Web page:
Comparing Measured Savings and Cost-Effectiveness of Multifamily Retrofits in the U.S. and Europe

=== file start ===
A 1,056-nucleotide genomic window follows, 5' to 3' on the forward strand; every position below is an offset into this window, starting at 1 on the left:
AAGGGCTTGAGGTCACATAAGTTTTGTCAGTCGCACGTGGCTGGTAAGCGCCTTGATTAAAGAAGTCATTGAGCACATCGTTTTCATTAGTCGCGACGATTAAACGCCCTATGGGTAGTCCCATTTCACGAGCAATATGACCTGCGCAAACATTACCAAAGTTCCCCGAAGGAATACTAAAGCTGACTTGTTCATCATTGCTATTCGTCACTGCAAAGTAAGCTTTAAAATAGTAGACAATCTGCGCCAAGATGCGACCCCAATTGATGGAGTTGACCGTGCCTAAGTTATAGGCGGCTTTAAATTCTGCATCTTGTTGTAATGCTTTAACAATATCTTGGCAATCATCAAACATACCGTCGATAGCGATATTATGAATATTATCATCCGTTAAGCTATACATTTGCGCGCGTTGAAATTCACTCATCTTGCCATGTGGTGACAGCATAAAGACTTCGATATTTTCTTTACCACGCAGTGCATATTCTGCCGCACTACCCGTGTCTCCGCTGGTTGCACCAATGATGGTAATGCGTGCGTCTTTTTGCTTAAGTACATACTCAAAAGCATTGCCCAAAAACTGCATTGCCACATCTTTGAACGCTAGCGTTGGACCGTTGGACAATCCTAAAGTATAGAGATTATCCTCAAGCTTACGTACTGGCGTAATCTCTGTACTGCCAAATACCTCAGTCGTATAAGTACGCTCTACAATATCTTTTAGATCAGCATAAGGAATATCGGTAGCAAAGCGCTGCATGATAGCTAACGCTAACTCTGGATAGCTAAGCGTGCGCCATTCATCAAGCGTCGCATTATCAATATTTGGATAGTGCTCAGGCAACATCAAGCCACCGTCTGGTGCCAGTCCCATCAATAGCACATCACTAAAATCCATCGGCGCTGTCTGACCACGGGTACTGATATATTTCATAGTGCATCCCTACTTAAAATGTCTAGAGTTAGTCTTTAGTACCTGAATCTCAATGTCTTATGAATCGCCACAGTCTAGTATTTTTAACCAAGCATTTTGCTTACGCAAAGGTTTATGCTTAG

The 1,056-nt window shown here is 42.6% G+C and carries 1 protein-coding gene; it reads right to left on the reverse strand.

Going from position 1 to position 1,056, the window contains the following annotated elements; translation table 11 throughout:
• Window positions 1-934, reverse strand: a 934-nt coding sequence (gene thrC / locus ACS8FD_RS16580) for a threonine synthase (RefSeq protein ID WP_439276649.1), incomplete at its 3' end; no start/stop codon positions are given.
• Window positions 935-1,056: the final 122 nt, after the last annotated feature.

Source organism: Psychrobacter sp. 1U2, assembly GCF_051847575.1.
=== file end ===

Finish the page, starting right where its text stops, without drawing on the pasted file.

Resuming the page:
In both the U.S. and Europe, multifamily buildings use a significant fraction of (non-transportaion) oil and have increasingly been targeted by residential energy conservation and research programs. LBL and several European collaborators have compiled and analyzed measured data on retrofit savings and cost-effectiveness for 150 fuel-heated U.S. multifamily retrofit projects and 130 projects in Europe. Energy savings in the U.S., France, and Sweden were typically 14-18% pre-retrofit energy use for space heat and hot water. Swiss buildings save about 23%, but with much higher investments in conservation and greater emphasis on shell insulation rather than (lower-cost) heating system improvements. Median simple payback times for U.S. multifamily buildings were about 5 years; paybacks for the European retrofits were three to six times longer. In each country, heating system measures were generally more cost-effective than shell improvements, due to lower retrofit costs and comparable savings. Even after retrofit, the U.S. multifamily buildings used significantly more energy than the European buildings. This comparison, as well as the types of retrofits observed in the U.S. projects, suggest that many opportunities remain for improving efficiency in existing U.S. multifamily buildings.